[MPlayer-users] Re: Quicktime: "No 'moov' atom could be found"

rcooley rcooley at spamcop.net
Sat Aug 30 04:47:28 CEST 2003

Moritz Bunkus wrote:
> Ogg does not have the potential to become a general container. It simply
> lacks a lot of important things. Most important: there are no specs!
First of all, it has a lot of potential, because it is so flexible that 
it can do just about anything, without everything it can do, having been 
defined ahead of time.  That gives it more potential, not less IMHO. 
Sure, there's no specs yes, but it's just a matter of somebody writing 
them.  All this software is open source.  Pretty easy to look up how 
everything is done, even without specs.

> The thing is that Ogg/Ogm development is only done by one person atm
> (Nic on doom9). He's a Windows guy using a Windows approach (like using
> WAVEFORMATEX and BITMAPINFOHEADER like structures). Not that HAS to be
> bad, but neither is xiph.org involved in all this. And being a one man
> development team he is not paying a lot of attention to cross platform
> issues.
ogmtools are based upon oggtools, which was, and still can be pulled 
from the xiph.org CVS server.  I don't really know what you mean that it 
isn't cross-platform (mainly because I haven't looked at the source yet) 
but the fact that ogmtools (and libogg/MPlayer) works perfectly on just 
about every platform, is a sign that it is, for all practical purposes, 

> Let's take text subtitles. Ogg does not have a standard way of storing
> which charset was used for them. Neither do they have to be stored as
> UTF-8.
Just not popular yet.  Feel free to get involved and solve all the 
things that haven't been worked-on/standardized yet.

> Next point: No index whatsoever. Pretty big overhead (oh yes!). No way
The overhead is larger than something like avi, but it's relatively low.

> to know if an Ogg page is part of an Ogg packet spanning several pages
> (so I have to throw away the first Ogg page after seeking). Theora is
> stored differently in Ogg than all the other stuff is. No "real"
> timestamps (just the "granulepos" which is based on the "sample rate"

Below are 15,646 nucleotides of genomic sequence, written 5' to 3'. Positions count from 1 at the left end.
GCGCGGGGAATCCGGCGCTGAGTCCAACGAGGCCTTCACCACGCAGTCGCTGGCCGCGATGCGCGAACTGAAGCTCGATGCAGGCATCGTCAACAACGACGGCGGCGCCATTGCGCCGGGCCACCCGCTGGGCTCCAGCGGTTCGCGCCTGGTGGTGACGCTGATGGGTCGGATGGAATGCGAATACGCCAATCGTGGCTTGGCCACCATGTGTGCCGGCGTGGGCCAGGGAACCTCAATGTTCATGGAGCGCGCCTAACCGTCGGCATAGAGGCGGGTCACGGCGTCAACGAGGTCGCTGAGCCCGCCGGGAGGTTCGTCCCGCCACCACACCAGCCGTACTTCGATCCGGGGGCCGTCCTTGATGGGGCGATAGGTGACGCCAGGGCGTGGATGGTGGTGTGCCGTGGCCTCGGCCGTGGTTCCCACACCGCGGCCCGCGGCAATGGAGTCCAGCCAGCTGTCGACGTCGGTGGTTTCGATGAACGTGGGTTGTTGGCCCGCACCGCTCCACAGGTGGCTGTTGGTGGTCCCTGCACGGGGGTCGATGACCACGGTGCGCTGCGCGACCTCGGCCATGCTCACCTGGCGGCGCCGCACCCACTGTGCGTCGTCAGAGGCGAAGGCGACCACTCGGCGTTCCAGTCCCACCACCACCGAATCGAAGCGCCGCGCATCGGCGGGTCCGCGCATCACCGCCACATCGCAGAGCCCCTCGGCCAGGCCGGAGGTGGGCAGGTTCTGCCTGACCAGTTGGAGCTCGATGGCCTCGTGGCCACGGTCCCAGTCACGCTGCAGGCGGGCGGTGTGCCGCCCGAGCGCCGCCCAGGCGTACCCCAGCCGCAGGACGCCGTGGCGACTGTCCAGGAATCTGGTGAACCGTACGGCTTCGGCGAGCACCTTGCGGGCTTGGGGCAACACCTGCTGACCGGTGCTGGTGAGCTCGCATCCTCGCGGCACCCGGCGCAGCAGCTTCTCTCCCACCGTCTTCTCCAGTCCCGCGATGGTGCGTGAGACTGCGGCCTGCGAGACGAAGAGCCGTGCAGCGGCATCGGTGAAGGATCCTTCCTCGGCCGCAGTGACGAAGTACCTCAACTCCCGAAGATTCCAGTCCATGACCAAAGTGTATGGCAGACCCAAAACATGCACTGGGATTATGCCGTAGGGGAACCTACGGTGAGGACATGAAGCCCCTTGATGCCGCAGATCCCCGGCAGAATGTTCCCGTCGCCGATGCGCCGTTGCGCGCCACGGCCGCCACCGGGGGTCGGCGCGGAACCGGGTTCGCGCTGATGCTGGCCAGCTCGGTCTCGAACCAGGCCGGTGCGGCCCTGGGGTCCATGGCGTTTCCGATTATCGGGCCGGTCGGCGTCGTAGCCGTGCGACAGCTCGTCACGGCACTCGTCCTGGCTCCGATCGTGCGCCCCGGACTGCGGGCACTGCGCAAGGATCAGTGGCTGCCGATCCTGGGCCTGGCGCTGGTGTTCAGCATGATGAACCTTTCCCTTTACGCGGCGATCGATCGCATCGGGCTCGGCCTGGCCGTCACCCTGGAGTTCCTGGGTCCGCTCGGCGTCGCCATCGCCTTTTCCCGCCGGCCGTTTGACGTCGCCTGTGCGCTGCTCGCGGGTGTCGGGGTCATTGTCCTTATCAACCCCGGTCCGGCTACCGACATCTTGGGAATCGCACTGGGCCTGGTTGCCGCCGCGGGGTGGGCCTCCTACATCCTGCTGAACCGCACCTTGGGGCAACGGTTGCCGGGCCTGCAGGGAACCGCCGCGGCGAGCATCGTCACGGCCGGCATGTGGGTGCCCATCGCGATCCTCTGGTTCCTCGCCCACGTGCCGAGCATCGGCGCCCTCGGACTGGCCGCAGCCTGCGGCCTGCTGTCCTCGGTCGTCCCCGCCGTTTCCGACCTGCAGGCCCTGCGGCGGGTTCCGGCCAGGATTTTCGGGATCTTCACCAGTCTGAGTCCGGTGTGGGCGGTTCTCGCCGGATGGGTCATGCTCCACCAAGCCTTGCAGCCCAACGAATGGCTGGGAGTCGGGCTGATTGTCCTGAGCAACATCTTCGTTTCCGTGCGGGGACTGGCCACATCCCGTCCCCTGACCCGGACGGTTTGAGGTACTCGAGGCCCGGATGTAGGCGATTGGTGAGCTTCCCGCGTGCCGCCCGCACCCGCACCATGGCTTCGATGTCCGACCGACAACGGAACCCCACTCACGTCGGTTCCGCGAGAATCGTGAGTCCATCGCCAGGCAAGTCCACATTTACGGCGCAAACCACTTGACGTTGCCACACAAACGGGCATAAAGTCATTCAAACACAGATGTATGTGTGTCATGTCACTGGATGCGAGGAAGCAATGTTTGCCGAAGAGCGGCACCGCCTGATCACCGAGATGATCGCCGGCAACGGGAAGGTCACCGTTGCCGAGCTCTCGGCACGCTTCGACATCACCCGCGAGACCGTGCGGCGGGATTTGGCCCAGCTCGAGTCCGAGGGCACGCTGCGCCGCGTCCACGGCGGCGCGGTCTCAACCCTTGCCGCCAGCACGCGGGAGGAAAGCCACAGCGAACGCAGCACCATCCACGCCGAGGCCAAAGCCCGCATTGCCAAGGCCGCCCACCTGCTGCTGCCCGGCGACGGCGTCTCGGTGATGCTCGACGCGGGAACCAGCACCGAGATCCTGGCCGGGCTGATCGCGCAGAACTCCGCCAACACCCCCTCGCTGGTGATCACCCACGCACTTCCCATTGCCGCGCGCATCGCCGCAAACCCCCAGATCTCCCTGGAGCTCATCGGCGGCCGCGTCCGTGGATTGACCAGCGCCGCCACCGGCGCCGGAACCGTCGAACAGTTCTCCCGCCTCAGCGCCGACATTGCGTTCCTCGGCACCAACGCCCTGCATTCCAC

> for the stream - e.g. 1, 2, 3, 4... So no vfps video at the moment
> without braking compatibility). No aspect ratio. No standarized way of
> storing ANY additional information - be it pictures, text, comments,
> playlists...
Ogg is flexible.  As soon as someone puts in aspect tags (hasn't been 
necessary, due to the MPEG-4 aspect tag)  then they will exist, and will 
get adopted by the rest of the Ogg software.  It just hasn't been done yet.

And BTW, Theora isn't even to beta yet, so it's quite likely there will 
be significant changes.  It's open source, so you very well could get 
involved and solve everything that you consider to be a problem.

>>The main advantage Quicktime would have over Ogg and Matroska is that it 
>>is more standardized and widely implemented in the proprietary world.
Well, Ogg is just too new to be standard.  However, because it is 
BSD-licensed, it has a MUCH better chance of being adopted than 
Matroska.  (Sorry all you hard-core GPLers, but that's the real world 
for you)

> Yes. But Matroska has specs, Ogg doesn't (only very basic ones). I don't
> see Ogg winning the race for the Next General Purpose Container
> Format. Maybe Matroska doesn't win either.
Ogg is very good, and it is here, right now.  Quicktime container would 
be good, but so far I haven't seen too much support for it, outside of 
Quicktime itself.  Sure, there's plenty of playback support, but few 
programs that encode/edit quicktime files.

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